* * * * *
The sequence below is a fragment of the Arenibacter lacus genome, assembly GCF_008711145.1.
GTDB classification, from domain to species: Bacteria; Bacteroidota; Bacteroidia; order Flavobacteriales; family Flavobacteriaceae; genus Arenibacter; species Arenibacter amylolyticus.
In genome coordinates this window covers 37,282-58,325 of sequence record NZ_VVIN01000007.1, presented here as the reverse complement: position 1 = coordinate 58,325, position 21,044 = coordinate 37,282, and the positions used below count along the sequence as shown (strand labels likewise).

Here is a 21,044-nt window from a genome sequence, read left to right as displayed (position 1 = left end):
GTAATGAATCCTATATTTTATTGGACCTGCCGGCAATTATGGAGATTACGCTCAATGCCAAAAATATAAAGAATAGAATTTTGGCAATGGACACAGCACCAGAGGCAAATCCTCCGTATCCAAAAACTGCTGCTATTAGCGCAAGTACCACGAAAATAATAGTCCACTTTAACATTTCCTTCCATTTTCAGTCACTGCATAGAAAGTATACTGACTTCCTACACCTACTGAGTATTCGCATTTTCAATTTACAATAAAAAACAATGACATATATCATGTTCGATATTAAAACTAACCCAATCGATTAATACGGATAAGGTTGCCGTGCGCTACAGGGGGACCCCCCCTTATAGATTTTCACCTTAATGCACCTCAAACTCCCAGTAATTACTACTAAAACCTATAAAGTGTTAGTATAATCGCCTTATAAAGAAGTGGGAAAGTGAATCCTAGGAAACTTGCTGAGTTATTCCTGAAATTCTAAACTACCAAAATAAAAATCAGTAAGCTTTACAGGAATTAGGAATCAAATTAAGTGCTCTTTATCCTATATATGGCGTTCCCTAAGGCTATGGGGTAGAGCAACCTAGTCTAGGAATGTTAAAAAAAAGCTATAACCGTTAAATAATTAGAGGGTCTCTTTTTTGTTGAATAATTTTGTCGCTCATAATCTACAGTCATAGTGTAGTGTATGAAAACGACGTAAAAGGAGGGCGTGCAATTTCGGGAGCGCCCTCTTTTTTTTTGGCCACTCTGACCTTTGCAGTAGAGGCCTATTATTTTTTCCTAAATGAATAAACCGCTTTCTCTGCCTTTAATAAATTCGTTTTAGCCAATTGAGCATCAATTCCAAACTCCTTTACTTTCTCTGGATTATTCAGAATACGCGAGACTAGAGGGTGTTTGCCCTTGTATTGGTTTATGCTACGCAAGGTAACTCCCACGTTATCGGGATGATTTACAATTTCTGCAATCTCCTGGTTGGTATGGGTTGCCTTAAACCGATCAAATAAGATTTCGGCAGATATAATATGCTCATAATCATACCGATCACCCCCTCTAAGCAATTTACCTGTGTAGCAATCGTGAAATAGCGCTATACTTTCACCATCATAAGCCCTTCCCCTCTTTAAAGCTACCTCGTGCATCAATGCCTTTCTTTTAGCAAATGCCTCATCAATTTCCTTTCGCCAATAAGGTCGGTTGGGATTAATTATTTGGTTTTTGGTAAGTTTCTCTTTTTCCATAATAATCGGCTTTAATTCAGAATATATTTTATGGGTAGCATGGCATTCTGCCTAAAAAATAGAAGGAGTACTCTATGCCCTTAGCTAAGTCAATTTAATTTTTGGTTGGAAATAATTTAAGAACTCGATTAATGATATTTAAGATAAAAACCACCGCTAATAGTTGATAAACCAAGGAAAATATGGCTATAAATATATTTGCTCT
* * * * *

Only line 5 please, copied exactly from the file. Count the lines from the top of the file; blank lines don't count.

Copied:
GTAATGAATCCTATATTTTATTGGACCTGCCGGCAATTATGGAGATTACGCTCAATGCCAAAAATATAAAGAATAGAATTTTGGCAATGGACACAGCACCAGAGGCAAATCCTCCGTATCCAAAAACTGCTGCTATTAGCGCAAGTACCACGAAAATAATAGTCCACTTTAACATTTCCTTCCATTTTCAGTCACTGCATAGAAAGTATACTGACTTCCTACACCTACTGAGTATTCGCATTTTCAATTTACAATAAAAAACAATGACATATATCATGTTCGATATTAAAACTAACCCAATCGATTAATACGGATAAGGTTGCCGTGCGCTACAGGGGGACCCCCCCTTATAGATTTTCACCTTAATGCACCTCAAACTCCCAGTAATTACTACTAAAACCTATAAAGTGTTAGTATAATCGCCTTATAAAGAAGTGGGAAAGTGAATCCTAGGAAACTTGCTGAGTTATTCCTGAAATTCTAAACTACCAAAATAAAAATCAGTAAGCTTTACAGGAATTAGGAATCAAATTAAGTGCTCTTTATCCTATATATGGCGTTCCCTAAGGCTATGGGGTAGAGCAACCTAGTCTAGGAATGTTAAAAAAAAGCTATAACCGTTAAATAATTAGAGGGTCTCTTTTTTGTTGAATAATTTTGTCGCTCATAATCTACAGTCATAGTGTAGTGTATGAAAACGACGTAAAAGGAGGGCGTGCAATTTCGGGAGCGCCCTCTTTTTTTTTGGCCACTCTGACCTTTGCAGTAGAGGCCTATTATTTTTTCCTAAATGAATAAACCGCTTTCTCTGCCTTTAATAAATTCGTTTTAGCCAATTGAGCATCAATTCCAAACTCCTTTACTTTCTCTGGATTATTCAGAATACGCGAGACTAGAGGGTGTTTGCCCTTGTATTGGTTTATGCTACGCAAGGTAACTCCCACGTTATCGGGATGATTTACAATTTCTGCAATCTCCTGGTTGGTATGGGTTGCCTTAAACCGATCAAATAAGATTTCGGCAGATATAATATGCTCATAATCATACCGATCACCCCCTCTAAGCAATTTACCTGTGTAGCAATCGTGAAATAGCGCTATACTTTCACCATCATAAGCCCTTCCCCTCTTTAAAGCTACCTCGTGCATCAATGCCTTTCTTTTAGCAAATGCCTCATCAATTTCCTTTCGCCAATAAGGTCGGTTGGGATTAATTATTTGGTTTTTGGTAAGTTTCTCTTTTTCCATAATAATCGGCTTTAATTCAGAATATATTTTATGGGTAGCATGGCATTCTGCCTAAAAAATAGAAGGAGTACTCTATGCCCTTAGCTAAGTCAATTTAATTTTTGGTTGGAAATAATTTAAGAACTCGATTAATGATATTTAAGATAAAAACCACCGCTAATAGTTGATAAACCAAGGAAAATATGGCTATAAATATATTTGCTCT